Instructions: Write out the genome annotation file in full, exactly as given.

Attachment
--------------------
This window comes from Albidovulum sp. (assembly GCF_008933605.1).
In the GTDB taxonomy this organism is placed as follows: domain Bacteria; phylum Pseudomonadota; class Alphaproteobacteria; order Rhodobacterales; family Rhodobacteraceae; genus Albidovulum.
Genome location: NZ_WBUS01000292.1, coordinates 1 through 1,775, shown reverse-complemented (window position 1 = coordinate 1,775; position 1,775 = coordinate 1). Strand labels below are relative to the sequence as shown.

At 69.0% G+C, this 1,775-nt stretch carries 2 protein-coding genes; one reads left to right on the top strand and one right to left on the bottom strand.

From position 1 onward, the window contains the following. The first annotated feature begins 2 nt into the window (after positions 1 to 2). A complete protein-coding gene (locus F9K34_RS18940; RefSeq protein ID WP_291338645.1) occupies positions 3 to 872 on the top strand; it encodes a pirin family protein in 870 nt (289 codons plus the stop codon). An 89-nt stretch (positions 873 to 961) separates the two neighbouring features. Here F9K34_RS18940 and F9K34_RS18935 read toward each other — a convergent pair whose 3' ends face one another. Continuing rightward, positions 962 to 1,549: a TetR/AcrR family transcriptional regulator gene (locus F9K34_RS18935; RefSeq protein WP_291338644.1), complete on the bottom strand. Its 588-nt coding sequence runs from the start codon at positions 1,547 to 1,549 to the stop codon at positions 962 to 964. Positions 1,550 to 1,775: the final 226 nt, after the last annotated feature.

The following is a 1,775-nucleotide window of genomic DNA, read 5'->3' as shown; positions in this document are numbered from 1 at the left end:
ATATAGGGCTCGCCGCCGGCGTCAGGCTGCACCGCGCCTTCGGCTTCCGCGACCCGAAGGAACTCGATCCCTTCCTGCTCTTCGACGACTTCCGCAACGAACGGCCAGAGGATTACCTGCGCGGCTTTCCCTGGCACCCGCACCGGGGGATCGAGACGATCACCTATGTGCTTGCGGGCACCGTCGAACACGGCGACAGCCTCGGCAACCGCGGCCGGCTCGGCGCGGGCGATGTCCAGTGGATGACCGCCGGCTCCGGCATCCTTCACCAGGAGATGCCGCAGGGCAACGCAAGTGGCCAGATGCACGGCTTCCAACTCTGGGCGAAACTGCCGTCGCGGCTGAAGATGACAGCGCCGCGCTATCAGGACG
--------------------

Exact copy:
This window comes from Albidovulum sp. (assembly GCF_008933605.1).
In the GTDB taxonomy this organism is placed as follows: domain Bacteria; phylum Pseudomonadota; class Alphaproteobacteria; order Rhodobacterales; family Rhodobacteraceae; genus Albidovulum.
Genome location: NZ_WBUS01000292.1, coordinates 1 through 1,775, shown reverse-complemented (window position 1 = coordinate 1,775; position 1,775 = coordinate 1). Strand labels below are relative to the sequence as shown.

At 69.0% G+C, this 1,775-nt stretch carries 2 protein-coding genes; one reads left to right on the top strand and one right to left on the bottom strand.

From position 1 onward, the window contains the following. The first annotated feature begins 2 nt into the window (after positions 1 to 2). A complete protein-coding gene (locus F9K34_RS18940; RefSeq protein ID WP_291338645.1) occupies positions 3 to 872 on the top strand; it encodes a pirin family protein in 870 nt (289 codons plus the stop codon). An 89-nt stretch (positions 873 to 961) separates the two neighbouring features. Here F9K34_RS18940 and F9K34_RS18935 read toward each other — a convergent pair whose 3' ends face one another. Continuing rightward, positions 962 to 1,549: a TetR/AcrR family transcriptional regulator gene (locus F9K34_RS18935; RefSeq protein WP_291338644.1), complete on the bottom strand. Its 588-nt coding sequence runs from the start codon at positions 1,547 to 1,549 to the stop codon at positions 962 to 964. Positions 1,550 to 1,775: the final 226 nt, after the last annotated feature.

The following is a 1,775-nucleotide window of genomic DNA, read 5'->3' as shown; positions in this document are numbered from 1 at the left end:
ATATAGGGCTCGCCGCCGGCGTCAGGCTGCACCGCGCCTTCGGCTTCCGCGACCCGAAGGAACTCGATCCCTTCCTGCTCTTCGACGACTTCCGCAACGAACGGCCAGAGGATTACCTGCGCGGCTTTCCCTGGCACCCGCACCGGGGGATCGAGACGATCACCTATGTGCTTGCGGGCACCGTCGAACACGGCGACAGCCTCGGCAACCGCGGCCGGCTCGGCGCGGGCGATGTCCAGTGGATGACCGCCGGCTCCGGCATCCTTCACCAGGAGATGCCGCAGGGCAACGCAAGTGGCCAGATGCACGGCTTCCAACTCTGGGCGAAACTGCCGTCGCGGCTGAAGATGACAGCGCCGCGCTATCAGGACG